From humble beginnings in an Echo Park storefront on Sunset Boulevard, the program did outreach, campaigned for homeless rights and solicited resources to address the needs of homeless youth. An experiment in art project drew out the innate talent of the young men whose works were met, surprisingly, with community appreciation.  The vibrant and even violent representations on canvas exposed an angst filled state of mind and an imagination alive with possibility.

Consequently,  an empty lot in the neighborhood was offered for the initial Jovenes art shows.  Using a variety of artistic materials and tools the group gained empathy  Another marginalized demographic, transgender youth and LGBT kids (that designation was not yet in vogue with gay youth) were identified and in keeping with their mission, Jovenes, Inc. took them in at a time had the general society had very little knowledge of and a lack of empathy for this emerging community and its challenges.

As the program grew, Jovenes, Inc. moved to a bank building on the corner of Broadway at Chavez where they flourished and again had to relocate to satisfy the need for space. Today, Jovenes, Inc. is established at their main facilities in Boyle Heights where they have resided for two and a half years.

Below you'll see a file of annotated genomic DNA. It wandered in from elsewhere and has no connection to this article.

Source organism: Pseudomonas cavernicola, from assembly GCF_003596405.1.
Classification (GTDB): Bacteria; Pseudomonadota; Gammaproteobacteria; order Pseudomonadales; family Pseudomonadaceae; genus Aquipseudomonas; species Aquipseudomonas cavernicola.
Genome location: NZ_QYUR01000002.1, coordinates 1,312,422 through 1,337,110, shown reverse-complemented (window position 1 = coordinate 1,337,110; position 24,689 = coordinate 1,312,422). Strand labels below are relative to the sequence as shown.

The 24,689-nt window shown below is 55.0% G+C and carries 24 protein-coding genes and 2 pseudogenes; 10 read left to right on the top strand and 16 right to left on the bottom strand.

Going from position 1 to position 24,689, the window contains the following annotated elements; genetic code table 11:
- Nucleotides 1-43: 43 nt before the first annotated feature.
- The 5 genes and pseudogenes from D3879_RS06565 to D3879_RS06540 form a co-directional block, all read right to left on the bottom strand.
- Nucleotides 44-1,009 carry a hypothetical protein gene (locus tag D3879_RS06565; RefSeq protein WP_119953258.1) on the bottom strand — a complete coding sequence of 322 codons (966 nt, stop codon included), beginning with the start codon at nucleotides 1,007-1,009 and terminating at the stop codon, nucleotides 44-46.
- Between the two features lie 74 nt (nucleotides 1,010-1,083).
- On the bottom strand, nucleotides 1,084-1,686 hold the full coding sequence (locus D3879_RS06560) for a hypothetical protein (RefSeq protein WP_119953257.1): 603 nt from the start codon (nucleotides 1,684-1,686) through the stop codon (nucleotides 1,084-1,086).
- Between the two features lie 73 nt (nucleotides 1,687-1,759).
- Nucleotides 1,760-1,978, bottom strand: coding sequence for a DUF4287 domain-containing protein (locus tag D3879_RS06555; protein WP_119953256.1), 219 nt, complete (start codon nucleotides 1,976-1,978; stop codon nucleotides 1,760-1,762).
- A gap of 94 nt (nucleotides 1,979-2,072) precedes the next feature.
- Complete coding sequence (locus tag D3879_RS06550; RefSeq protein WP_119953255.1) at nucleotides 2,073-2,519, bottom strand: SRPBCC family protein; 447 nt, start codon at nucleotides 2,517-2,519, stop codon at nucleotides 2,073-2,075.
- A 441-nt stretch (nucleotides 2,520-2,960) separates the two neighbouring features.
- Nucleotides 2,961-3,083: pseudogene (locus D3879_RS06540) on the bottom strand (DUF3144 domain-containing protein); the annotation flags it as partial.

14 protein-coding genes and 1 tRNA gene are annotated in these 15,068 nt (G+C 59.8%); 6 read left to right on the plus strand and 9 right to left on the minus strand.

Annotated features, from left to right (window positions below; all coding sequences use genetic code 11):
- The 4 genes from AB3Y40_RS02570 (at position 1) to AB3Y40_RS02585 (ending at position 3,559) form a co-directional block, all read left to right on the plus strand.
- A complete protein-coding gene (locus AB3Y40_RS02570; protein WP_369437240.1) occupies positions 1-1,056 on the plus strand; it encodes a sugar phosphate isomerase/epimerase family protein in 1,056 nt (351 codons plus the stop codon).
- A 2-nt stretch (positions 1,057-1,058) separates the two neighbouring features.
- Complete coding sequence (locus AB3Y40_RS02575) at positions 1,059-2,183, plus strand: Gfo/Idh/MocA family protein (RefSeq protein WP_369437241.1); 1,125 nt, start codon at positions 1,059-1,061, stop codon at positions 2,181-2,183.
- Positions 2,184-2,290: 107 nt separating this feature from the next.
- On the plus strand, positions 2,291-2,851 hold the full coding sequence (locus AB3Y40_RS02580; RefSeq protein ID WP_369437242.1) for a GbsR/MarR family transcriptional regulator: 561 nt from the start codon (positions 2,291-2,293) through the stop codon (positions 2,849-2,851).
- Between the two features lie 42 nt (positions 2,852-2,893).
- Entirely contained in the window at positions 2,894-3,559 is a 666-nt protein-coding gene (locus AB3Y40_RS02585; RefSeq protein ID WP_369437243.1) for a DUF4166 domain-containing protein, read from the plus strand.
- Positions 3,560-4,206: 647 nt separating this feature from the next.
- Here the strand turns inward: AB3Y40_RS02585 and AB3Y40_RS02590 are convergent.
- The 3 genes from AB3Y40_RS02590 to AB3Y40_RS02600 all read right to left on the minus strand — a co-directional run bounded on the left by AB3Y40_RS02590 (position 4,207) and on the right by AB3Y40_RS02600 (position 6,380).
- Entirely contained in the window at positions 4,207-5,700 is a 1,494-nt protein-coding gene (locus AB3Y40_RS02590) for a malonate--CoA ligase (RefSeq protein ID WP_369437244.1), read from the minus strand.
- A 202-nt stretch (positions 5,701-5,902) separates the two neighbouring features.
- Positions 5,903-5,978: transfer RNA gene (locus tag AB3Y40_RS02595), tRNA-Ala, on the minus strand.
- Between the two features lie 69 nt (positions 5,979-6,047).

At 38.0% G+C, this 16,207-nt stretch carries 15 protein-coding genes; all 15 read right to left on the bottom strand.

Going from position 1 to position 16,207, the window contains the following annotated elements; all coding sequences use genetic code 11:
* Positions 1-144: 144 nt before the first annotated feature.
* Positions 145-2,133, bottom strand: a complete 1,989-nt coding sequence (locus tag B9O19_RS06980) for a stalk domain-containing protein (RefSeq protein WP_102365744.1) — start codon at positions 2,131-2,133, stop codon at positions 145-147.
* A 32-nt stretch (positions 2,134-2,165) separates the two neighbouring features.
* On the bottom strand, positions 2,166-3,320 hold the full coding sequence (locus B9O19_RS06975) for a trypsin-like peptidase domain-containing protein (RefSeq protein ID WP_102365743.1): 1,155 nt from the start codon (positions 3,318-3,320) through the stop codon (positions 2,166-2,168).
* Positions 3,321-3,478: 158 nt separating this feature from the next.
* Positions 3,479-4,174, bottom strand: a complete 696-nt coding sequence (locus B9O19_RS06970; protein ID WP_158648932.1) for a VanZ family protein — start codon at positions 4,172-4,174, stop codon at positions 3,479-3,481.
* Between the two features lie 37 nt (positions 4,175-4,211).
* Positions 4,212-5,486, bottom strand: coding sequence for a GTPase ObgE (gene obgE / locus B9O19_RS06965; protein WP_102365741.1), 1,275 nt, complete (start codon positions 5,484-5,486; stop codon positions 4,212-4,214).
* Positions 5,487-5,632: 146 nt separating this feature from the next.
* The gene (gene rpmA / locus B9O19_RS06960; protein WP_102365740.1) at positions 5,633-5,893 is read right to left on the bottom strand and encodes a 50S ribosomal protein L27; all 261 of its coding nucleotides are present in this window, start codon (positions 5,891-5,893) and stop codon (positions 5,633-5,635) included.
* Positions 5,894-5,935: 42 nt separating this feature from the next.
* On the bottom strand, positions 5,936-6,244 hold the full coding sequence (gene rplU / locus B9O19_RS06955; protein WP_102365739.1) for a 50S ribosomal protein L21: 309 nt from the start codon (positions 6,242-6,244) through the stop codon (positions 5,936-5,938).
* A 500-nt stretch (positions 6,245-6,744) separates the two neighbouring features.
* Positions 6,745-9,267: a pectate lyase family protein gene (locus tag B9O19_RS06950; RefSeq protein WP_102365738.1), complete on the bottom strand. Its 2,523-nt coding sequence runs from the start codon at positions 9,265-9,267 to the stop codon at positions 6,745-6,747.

“We are in a critical time in the lives of the young men we mentor,” declares Eric Hubbard, associate director, who encourages clients that “Life is all ahead of you, there are still opportunities for success.” Jovenes, Inc., like any meaningful social service provider, succeeds because they see themselves as patrons of a cause. Many of their clients have lived on the streets for two, three and five years.  Some have been termed out of foster care at 18.

The program, as a transitional housing facility, ingrains basic life skills to prepare a young man for a job interview and eventual independent living.  Former clients have achieved the goal, others have returned out of gratitude to become case -workers and model their success for others to follow.
In the real world, not every fellow succeeds. A lack of trust and confidence based on years of neglect are difficult to suplant with all the best intentions. Nonetheless, the success rate is very high, thanks to the one on one approach. In the course of a year, Jovenes serves 300 young men, 180 of which have cycled in for shelter, many for up to six months.

Earlier this month, Jovenes, Inc. hosted a fundraiser at the Friendly Hills Golf Club in Whittier, where a small group of enthusiastic supporters expressed their intent to help grow the enterprise and assure that many more young men are lifted up into productive roles as contributing members of society.

On hand was Executive Director, Andrea Marchetti, to introduce a couple of the non-profit’s clients, a young Latino and a young African-American, who are on their way and grateful for the guidance and inspiration that has taken them to the next step on the road to self-sufficiency.
The next goal for Jovenes, Inc. , is to raise $20,000 to create a reserve fund and triple the organization in size.  If you wish to contribute or learn more about the program call (323) 260-8035 or email